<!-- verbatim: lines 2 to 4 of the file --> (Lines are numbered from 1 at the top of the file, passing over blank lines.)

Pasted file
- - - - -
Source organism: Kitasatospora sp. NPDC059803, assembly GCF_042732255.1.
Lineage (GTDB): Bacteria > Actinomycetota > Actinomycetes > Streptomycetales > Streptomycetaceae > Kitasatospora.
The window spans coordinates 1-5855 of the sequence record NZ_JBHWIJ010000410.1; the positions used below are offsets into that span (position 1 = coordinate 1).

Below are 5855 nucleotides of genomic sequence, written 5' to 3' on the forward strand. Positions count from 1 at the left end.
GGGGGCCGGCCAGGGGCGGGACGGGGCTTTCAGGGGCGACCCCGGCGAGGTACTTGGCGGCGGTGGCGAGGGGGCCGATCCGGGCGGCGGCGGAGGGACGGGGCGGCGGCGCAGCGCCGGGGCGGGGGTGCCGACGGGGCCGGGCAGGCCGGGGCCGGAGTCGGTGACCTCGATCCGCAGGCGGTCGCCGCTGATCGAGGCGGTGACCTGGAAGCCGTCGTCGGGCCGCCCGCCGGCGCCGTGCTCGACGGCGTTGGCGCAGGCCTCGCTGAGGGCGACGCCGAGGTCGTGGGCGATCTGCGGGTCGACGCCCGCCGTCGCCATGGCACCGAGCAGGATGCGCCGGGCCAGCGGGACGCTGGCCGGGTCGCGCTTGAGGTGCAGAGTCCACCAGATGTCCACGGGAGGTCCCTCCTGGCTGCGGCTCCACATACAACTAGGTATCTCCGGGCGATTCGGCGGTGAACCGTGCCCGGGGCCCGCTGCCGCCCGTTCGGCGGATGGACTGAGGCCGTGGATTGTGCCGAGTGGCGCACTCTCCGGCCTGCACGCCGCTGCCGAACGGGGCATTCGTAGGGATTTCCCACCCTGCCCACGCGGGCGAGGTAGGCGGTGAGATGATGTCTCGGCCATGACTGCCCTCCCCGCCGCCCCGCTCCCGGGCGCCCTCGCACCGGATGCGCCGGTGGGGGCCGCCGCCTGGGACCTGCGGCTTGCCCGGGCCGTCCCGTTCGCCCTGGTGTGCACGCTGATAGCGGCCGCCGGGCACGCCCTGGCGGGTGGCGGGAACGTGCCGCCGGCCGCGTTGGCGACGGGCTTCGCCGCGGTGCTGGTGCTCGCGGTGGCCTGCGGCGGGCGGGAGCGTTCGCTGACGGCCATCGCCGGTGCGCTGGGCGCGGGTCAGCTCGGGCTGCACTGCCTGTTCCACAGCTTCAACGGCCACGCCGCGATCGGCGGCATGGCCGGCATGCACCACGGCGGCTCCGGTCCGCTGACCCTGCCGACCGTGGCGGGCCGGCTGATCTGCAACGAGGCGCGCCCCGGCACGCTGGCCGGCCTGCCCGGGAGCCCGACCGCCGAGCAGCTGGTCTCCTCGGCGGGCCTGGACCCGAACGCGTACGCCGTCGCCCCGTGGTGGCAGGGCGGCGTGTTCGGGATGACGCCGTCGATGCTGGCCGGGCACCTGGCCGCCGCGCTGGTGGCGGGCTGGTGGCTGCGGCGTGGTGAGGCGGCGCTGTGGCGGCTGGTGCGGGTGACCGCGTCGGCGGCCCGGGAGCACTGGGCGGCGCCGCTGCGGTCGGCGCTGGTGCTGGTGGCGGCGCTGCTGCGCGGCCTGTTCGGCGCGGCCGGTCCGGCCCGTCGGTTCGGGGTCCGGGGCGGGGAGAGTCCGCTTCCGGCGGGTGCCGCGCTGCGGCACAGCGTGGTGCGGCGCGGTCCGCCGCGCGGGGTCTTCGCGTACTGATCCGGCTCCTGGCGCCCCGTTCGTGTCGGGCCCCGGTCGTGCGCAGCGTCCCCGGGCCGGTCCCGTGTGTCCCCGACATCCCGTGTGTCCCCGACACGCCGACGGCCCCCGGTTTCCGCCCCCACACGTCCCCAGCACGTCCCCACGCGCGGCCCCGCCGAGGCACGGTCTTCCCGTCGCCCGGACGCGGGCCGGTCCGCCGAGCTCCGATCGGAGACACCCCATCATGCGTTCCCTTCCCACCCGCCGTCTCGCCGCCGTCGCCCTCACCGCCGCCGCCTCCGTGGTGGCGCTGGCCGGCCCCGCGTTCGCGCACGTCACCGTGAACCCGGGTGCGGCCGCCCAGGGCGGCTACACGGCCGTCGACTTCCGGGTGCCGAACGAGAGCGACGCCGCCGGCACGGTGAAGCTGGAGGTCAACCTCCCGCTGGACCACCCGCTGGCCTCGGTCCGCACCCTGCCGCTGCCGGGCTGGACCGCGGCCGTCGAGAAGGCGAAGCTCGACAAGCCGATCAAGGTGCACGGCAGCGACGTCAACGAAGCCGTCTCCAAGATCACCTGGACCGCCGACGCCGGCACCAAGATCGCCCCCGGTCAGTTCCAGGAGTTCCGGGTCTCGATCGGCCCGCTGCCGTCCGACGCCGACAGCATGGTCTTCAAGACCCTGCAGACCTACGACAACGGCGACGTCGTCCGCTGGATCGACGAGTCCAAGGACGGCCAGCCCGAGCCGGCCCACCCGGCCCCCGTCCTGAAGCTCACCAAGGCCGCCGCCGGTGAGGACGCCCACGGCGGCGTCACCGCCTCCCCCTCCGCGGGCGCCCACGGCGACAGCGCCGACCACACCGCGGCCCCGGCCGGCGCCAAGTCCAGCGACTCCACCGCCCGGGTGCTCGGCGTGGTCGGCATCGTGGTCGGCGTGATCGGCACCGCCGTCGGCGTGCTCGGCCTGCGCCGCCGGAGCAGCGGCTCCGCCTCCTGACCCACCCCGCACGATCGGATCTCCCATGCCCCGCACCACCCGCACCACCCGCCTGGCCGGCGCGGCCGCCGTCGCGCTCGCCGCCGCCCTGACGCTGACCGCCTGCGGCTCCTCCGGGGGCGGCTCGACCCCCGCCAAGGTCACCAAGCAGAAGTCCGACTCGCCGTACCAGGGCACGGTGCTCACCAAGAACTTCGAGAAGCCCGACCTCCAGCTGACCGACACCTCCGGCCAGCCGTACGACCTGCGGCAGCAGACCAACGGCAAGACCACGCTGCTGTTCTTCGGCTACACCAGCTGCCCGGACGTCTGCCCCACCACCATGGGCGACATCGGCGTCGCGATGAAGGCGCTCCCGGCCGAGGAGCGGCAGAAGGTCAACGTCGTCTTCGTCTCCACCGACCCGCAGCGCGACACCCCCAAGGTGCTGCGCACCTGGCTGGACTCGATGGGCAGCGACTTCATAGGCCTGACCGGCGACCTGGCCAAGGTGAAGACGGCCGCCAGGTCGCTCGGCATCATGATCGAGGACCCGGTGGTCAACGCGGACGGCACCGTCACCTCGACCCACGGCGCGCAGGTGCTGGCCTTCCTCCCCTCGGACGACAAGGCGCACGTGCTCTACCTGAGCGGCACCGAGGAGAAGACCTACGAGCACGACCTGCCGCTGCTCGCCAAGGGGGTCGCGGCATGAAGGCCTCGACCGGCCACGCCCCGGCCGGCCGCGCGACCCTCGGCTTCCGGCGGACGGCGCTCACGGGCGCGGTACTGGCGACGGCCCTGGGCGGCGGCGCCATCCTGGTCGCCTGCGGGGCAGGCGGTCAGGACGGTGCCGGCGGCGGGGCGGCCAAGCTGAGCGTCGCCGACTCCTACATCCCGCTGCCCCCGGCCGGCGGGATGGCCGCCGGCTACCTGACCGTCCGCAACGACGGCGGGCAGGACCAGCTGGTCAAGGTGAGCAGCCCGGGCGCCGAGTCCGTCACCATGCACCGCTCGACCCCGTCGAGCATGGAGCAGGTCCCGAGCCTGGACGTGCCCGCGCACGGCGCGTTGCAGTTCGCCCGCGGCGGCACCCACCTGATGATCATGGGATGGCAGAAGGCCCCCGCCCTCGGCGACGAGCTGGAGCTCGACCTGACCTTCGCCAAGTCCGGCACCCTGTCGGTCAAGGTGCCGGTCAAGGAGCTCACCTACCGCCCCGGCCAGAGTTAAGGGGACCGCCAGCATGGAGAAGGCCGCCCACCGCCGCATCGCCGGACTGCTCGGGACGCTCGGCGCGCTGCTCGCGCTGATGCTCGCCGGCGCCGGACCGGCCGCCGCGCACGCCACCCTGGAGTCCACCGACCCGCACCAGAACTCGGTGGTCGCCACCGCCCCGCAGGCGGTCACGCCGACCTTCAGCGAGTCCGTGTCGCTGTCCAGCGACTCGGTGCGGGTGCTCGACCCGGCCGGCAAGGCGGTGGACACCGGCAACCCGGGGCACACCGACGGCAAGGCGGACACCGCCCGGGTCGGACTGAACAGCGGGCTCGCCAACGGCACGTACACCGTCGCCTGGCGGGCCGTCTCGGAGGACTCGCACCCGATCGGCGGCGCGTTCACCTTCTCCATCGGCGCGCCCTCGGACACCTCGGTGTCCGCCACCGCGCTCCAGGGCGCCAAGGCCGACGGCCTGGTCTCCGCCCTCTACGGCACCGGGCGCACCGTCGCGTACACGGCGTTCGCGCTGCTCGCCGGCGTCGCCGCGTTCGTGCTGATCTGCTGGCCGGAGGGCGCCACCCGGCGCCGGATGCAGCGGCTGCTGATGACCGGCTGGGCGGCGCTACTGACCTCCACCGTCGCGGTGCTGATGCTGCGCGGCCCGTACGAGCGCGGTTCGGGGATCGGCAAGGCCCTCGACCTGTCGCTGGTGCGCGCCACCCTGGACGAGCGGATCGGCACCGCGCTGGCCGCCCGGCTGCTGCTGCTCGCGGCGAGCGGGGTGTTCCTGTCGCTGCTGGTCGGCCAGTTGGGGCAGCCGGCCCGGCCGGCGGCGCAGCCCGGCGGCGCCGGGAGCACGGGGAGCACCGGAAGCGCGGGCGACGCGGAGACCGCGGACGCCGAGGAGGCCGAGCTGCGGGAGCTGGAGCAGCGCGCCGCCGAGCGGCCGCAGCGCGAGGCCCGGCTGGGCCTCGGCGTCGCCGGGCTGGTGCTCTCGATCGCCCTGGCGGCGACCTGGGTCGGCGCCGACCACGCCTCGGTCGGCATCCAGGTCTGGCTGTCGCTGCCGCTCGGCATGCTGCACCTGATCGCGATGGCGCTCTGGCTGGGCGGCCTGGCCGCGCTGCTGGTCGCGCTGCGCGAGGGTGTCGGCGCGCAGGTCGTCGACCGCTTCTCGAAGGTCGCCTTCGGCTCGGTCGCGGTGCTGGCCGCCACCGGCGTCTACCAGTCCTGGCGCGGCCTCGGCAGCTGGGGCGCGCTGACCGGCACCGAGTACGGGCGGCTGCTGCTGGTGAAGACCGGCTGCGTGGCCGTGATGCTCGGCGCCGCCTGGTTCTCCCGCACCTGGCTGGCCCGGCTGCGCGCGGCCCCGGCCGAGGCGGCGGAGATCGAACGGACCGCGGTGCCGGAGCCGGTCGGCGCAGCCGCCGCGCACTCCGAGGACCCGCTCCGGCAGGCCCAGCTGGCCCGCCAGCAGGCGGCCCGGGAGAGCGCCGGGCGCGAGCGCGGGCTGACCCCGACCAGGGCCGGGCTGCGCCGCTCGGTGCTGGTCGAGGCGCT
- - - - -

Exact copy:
Lineage (GTDB): Bacteria > Actinomycetota > Actinomycetes > Streptomycetales > Streptomycetaceae > Kitasatospora.
The window spans coordinates 1-5855 of the sequence record NZ_JBHWIJ010000410.1; the positions used below are offsets into that span (position 1 = coordinate 1).

Below are 5855 nucleotides of genomic sequence, written 5' to 3' on the forward strand. Positions count from 1 at the left end.